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Announcing the 2022 FlowCam Aquatic Grant Winner

Kelsey grant winner -1

We are happy to announce the winner of the 2022 FlowCam Aquatic Research Grant, Kelsey Meyer, a Ph.D. candidate studying marine biology at the University of New Hampshire (UNH) College of Life Sciences and Agriculture in Dr. Bonnie Brown's research group. Kelsey is pictured here holding a European Green Crab (also referred to as the green crab).

Kelsey oversees Dr. Brown's lab field sampling efforts which include taking samples from Great Bay Estuary (GBE) in southeastern New Hampshire. Specifically, Kelsey's Ph.D. research aims to determine the extent to which green crabs are a predator of oysters, and if so, at what specific life stage for each species.

Her work already has provided much-needed demographic data on linkages among physicochemical and biotic factors that affect both crabs and oysters. Last year she successfully completed the first Great Bay Estuary green crab survey in nearly 10 years, and over the past two years, she has worked with the NH Shellfish Farmers initiative, a group of oyster growers. Kelsey plans to use FlowCam to help map the abundance and distribution of both green crab and oyster larvae in the GBE. Analyzing water samples with FlowCam will provide data on both types of larvae, when they first appear in the water column, when they co-occur, and therefore whether crab larvae might be a significant predator on oyster larvae. 

UNH Crab trap buoys

Crab trap buoys at a sampling site in Great Bay Estuary

FlowCam will help identify oyster larvae at different life stages and determine abundance and distribution from various sampling sites. The larvae will then be tested for organisms that cause MSX, one of the most prevalent oyster diseases, for which there is little known data about transmission methods. This study will help document disease transmission and dynamics of MSX in eastern oysters.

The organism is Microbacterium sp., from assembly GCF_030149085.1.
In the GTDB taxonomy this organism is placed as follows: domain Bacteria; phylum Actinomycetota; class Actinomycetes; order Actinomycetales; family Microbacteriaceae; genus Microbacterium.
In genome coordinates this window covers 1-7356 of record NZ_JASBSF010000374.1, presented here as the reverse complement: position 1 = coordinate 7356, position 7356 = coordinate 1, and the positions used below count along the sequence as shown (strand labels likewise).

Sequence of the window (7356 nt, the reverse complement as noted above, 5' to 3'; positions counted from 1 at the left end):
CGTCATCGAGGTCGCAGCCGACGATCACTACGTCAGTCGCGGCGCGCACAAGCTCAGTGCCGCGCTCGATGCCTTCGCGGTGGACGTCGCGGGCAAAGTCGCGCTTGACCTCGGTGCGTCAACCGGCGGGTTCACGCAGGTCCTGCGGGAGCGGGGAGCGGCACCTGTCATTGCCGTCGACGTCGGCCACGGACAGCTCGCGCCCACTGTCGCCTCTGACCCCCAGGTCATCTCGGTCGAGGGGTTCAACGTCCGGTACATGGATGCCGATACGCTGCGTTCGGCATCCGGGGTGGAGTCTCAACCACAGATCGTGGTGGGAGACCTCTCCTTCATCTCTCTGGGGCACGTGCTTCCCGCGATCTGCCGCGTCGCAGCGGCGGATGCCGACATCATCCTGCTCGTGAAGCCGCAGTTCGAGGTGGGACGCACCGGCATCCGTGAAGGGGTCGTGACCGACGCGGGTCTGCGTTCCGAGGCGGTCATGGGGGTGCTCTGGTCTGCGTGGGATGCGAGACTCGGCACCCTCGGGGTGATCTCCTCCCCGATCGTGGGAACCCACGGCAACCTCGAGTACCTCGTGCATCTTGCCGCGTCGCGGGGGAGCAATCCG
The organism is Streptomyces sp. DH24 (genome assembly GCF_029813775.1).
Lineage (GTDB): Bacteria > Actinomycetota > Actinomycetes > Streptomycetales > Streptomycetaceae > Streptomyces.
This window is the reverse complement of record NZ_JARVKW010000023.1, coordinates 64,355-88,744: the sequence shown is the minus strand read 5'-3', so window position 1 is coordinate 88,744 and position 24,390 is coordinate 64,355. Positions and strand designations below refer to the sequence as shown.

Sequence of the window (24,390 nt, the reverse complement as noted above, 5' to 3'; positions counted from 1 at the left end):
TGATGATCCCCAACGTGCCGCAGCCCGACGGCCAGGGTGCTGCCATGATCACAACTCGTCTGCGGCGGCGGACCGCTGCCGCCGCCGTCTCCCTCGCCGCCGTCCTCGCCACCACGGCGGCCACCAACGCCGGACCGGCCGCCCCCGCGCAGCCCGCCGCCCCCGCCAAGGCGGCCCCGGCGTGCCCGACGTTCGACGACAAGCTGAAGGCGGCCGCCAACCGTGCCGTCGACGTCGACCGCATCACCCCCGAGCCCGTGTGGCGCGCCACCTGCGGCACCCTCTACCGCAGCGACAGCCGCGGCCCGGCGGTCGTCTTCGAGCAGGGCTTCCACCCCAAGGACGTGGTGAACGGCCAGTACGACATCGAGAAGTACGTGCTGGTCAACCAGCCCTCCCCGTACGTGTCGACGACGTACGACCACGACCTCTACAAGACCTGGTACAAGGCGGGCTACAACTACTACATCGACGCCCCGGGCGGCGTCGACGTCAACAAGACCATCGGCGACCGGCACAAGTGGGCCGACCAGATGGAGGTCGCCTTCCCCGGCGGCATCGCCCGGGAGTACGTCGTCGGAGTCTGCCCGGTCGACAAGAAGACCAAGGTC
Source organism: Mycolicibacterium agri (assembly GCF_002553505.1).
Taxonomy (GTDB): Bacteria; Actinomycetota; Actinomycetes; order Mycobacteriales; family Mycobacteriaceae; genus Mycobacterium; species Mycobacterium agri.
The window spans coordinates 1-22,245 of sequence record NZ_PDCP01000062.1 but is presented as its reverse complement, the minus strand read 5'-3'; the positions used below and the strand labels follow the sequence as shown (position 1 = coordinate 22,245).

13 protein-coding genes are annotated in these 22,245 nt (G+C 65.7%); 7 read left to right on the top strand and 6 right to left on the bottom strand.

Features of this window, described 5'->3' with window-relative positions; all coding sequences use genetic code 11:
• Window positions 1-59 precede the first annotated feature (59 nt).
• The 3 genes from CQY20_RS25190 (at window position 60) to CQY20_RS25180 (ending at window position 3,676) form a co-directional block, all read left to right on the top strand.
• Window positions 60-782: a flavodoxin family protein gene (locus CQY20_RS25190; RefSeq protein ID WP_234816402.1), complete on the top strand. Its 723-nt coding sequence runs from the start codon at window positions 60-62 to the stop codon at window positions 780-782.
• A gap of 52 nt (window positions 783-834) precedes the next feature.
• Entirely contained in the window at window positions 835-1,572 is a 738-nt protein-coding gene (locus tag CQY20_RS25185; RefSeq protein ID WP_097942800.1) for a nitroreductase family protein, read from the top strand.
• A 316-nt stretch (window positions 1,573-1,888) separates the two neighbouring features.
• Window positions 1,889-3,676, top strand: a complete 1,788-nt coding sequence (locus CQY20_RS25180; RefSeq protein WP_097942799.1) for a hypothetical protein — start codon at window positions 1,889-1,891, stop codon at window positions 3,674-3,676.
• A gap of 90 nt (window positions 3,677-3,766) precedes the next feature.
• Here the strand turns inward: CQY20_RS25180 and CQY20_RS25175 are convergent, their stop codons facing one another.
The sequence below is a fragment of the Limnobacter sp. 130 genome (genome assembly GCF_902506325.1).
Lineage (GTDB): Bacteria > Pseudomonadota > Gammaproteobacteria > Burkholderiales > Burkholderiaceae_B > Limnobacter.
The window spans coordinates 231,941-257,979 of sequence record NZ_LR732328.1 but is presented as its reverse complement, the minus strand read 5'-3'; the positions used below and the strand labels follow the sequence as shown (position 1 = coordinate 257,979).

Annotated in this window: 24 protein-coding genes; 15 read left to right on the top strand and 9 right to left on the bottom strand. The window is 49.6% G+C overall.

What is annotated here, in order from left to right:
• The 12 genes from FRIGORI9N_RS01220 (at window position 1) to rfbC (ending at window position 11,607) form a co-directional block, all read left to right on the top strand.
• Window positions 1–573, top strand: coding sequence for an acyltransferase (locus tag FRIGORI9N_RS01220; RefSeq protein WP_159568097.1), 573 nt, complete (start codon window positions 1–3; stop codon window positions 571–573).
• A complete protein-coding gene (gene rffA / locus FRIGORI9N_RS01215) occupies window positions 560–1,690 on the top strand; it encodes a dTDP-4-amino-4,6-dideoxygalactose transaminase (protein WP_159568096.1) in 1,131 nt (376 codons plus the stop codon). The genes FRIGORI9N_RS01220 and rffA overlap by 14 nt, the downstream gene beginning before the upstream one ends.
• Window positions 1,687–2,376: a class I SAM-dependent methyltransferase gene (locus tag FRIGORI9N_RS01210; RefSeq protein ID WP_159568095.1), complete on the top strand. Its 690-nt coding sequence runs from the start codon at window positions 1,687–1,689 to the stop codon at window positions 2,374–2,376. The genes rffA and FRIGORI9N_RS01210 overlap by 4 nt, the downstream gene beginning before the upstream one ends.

The Eastern Oyster, Crassostrea virginica,  is an important ecological driver in many bodies of water through habitat creation and water filtration. They have been a critically important species in many estuaries like the GBE. However, their populations are in decline. The Brown Lab hypothesizes that green crab predation, disease, and microplastics are all negative factors contributing to the decline of Eastern Oysters in the GBE.

Larval Oysters croppedFlowCam images of larval oysters

European Green Crabs, Carcinus maenas, commonly known as green crabs, are an invasive species that have been shown to significantly alter natural community structure in coastal ecosystems. Mounting evidence demonstrates that these crabs have reduced populations of native clams, scallops, and quahogs.

Carcinus_maenus_zoeaFlowCam images of crab zoea (Carcinus Maenas)

The FlowCam Aquatic Research Grant is awarded annually to two recipients: a graduate-level researcher and an undergraduate faculty member to enrich a particular course or to support a student doing independent research. The winners each receive a FlowCam to use for up to 4 months, plus remote training, technical support, software licenses, and funding to present at a major scientific conference. Learn more about the grant program on our website.

Topics: Marine Research, Invasive Species, Aquaculture, Aquatic Research